Sunday, May 28, 2017

The case against heavy phonics


Sent to the Sydney Morning Herald, May 28, 2017

Monica Dux claims the evidence supporting explicit systematic instruction is "overwhelming" and that whole language is "non-evidence-based" ("Phonics debate sorts friends from the literally deluded," May 26).
Published studies show that intensive systematic phonics is effective only for performance on tests in which children pronounce lists of words presented in isolation. It has only a microscopic influence on tests in which children have to understand what they read -- tests of reading comprehension given after first grade.
Whole language is based on the hypothesis that we learn to read when we understand what is written, when we understand the text. Some knowledge of phonics can be helpful in making print more comprehensible, but there are severe limits on how much phonics can be directly taught and consciously learned: many of the rules are very complex with numerous exceptions. They cannot be taught but are gradually acquired, or absorbed, through reading.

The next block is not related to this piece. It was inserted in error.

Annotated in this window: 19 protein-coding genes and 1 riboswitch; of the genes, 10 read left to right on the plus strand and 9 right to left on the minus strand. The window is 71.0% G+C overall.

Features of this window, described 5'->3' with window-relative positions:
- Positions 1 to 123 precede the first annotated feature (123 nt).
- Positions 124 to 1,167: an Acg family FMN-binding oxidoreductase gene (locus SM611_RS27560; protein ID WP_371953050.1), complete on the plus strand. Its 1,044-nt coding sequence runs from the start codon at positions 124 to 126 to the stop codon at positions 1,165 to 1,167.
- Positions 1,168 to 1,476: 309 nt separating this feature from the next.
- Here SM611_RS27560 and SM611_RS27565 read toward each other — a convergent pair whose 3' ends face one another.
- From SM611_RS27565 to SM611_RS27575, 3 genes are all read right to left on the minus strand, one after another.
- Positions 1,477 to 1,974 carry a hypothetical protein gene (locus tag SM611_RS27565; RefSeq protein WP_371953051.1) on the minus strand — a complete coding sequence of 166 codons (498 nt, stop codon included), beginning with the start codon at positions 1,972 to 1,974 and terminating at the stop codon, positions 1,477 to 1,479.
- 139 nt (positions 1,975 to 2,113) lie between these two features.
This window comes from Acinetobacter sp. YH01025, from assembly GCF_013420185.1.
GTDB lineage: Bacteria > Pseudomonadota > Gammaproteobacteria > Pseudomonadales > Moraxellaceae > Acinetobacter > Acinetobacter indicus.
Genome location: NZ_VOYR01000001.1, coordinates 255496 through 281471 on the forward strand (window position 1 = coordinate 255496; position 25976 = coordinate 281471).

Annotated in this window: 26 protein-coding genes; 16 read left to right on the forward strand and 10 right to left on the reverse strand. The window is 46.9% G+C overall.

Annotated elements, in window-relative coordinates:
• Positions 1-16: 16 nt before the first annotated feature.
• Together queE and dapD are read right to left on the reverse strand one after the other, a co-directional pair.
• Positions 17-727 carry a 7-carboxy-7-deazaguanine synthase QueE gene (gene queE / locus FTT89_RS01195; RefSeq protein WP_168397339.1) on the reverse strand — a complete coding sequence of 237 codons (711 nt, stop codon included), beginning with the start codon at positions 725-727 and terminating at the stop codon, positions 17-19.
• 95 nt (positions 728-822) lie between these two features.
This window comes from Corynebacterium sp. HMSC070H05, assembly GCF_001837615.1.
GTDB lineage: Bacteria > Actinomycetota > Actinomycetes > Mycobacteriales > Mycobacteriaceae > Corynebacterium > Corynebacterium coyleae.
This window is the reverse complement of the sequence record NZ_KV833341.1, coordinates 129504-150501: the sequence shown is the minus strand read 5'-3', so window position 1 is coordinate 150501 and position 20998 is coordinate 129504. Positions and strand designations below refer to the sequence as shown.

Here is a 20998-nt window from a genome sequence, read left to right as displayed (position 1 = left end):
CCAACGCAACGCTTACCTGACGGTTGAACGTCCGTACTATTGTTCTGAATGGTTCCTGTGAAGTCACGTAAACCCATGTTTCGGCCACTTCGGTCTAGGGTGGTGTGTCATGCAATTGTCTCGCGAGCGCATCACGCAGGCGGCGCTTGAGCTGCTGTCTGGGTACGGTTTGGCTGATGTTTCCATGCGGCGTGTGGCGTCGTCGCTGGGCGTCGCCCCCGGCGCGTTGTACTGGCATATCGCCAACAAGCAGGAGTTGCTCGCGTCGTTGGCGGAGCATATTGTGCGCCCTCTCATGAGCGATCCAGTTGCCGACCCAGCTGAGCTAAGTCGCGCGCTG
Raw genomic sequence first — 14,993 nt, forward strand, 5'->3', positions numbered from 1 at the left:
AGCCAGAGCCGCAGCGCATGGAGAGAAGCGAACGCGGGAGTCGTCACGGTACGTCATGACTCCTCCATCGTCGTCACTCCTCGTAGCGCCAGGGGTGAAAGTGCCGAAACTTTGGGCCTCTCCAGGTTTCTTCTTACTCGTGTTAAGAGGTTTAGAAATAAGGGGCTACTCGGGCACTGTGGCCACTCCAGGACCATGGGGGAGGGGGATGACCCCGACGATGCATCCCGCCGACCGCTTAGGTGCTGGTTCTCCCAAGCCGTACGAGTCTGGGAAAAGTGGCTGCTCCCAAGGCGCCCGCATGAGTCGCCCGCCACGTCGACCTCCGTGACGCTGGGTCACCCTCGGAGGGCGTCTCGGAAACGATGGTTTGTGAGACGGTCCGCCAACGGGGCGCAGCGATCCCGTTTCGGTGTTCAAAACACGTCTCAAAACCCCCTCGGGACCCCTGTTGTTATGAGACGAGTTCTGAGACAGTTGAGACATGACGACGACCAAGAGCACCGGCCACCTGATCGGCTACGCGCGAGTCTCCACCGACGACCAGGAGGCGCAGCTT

Study after study has shown that performance on tests of reading comprehension is heavily influenced by the amount of self-selected free voluntary reading that children do, strong evidence for whole language.
Ms. Dux is free to disagree with this body of work, but is not free to ignore it.
Stephen Krashen
Professor Emeritus
University of Southern California

original article: http://www.smh.com.au/entertainment/phonics-debate-sorts-friends-from-the-literally-deluded-20170518-gw7keh

7 comments:

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  2. if you can't read the words you can't get the meaning. You cannot have taught phonics correctly if you think there are "severe limits" on how much phonics can be directly taught. I have many years experience in teaching phonics explicitly and it works.

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